Comment | We need the pomp and pantomime of PMQs

Prime Ministers Questions come once a week and whether you’re a political novice or expert, they should always be an essential watch. Prime Ministers Questions, often referred to as PMQs, often come under fire as a waste of parliamentary time in which the leader of the opposition and the Prime Minister go head to head to try and embarrass one another, rather than actually solving the country’s problems. Every Wednesday, in a display of pure theatre, David Cameron and Ed Miliband go at it hammer and tongs like any old political enemies. Some call the almost bitchy nature of PMQs childish, but it can’t only be me who enjoys this aspect.

Watching Cameron argue that Miliband’s decision to change energy suppliers in his home was somehow following Tory policy brings a smile to my face, as it makes me realise these politicians are human after all. The sly remarks met by jeers and cheers, the comebacks and the satisfied or stressed look of the politicians is a great spectacle in my view. Some would argue this is an immature flaw of PMQs, but I think it is exactly the opposite; it enerises politics, keeping it interesting.

There have been many reforms to PMQs since it first became a formal session in the 19th century under William Gladstone’s leadership. The most recent reform was Tony Blair’s transformation of the spectacle from a twice weekly 15 minute session to a single 30 minute bout on Wednesdays at noon. This 1997 reform cut away the argument that parliamentary time is wasted on PMQs because there is only one slot taken up by the session. However the calls for further reform or even abolition of PMQs are simply failing to see the fun PMQs brings to politics; some weeks it does resemble a posher, less civilised version of Jeremy Kyle.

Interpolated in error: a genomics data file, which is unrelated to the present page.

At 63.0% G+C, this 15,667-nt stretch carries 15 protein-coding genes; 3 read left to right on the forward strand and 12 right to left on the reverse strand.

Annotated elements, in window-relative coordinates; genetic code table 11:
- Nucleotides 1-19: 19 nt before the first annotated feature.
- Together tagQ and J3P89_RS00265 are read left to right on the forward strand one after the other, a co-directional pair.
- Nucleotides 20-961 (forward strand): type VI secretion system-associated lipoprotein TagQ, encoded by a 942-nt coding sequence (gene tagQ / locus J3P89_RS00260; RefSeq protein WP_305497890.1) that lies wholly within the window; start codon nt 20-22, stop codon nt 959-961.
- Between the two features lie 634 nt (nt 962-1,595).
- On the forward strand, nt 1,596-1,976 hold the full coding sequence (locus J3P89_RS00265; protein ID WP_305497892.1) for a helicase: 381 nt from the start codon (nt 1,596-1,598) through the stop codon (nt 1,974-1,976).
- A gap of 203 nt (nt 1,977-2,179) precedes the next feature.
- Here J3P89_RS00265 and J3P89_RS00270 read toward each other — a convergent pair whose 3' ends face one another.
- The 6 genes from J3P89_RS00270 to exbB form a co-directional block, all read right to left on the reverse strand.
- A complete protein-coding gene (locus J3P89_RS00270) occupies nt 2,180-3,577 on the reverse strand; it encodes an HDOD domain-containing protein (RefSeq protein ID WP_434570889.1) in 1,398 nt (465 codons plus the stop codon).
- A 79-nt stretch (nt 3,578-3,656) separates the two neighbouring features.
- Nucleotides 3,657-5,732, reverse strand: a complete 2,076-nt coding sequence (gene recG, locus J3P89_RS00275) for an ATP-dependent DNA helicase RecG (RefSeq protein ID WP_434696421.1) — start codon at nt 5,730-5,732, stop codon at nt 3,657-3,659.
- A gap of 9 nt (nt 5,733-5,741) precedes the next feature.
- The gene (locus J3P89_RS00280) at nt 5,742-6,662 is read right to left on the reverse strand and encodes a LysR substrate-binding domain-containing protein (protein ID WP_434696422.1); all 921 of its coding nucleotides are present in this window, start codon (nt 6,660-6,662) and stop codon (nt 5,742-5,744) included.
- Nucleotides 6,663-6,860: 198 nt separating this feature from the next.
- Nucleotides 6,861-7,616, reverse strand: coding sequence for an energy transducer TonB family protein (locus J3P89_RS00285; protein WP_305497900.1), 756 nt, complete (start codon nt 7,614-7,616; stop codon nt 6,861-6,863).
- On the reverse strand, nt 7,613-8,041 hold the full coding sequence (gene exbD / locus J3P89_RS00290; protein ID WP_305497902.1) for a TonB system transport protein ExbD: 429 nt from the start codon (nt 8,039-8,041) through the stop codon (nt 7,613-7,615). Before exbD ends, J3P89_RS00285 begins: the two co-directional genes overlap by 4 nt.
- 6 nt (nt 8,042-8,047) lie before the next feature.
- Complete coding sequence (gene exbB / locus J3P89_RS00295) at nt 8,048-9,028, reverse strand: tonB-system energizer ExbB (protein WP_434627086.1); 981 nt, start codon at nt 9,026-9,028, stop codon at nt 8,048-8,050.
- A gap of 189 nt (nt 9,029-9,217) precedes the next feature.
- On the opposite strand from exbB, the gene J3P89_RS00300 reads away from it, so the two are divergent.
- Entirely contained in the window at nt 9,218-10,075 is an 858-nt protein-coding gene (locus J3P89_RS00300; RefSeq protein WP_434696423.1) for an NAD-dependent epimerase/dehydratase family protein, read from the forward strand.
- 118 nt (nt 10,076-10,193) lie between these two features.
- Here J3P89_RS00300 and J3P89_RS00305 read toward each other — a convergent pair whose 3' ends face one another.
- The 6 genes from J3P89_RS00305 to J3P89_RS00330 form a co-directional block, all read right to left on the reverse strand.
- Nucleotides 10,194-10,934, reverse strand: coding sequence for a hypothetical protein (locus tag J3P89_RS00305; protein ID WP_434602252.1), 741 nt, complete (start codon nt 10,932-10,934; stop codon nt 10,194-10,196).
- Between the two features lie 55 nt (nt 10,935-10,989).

On a more serious note, PMQs provide one of the best views of the leadership our politicians have over their party, giving a unique insight to the leaders’ personalities. This is because the questions, though known beforehand, still require the politician to think on their feet and come up with an answer that often also becomes a stinging attack on their opposite number. Through these verbal jousts, the electorate can follow the development of a leader on a weekly basis. Some of the most iconic leaders’ best moments have been during PMQs: Margaret Thatcher regularly made interesting viewing and Tony Blair consolidated his leadership of the party through his confident performances.

It for this reason that it is important we defend such a key part of our democracy. Without PMQs, when will we ever see our local MP ask the questions we actually want to ask ourselves? If we cannot see our elected representatives question our Prime Minister, will we as an already disaffected nation truly feel represented? I feel any further reform or removal of PMQs would greatly damage our politics and simply push more and more people toward the apathetic bandwagon driven by Russell Brand.

 Jacob Hookem

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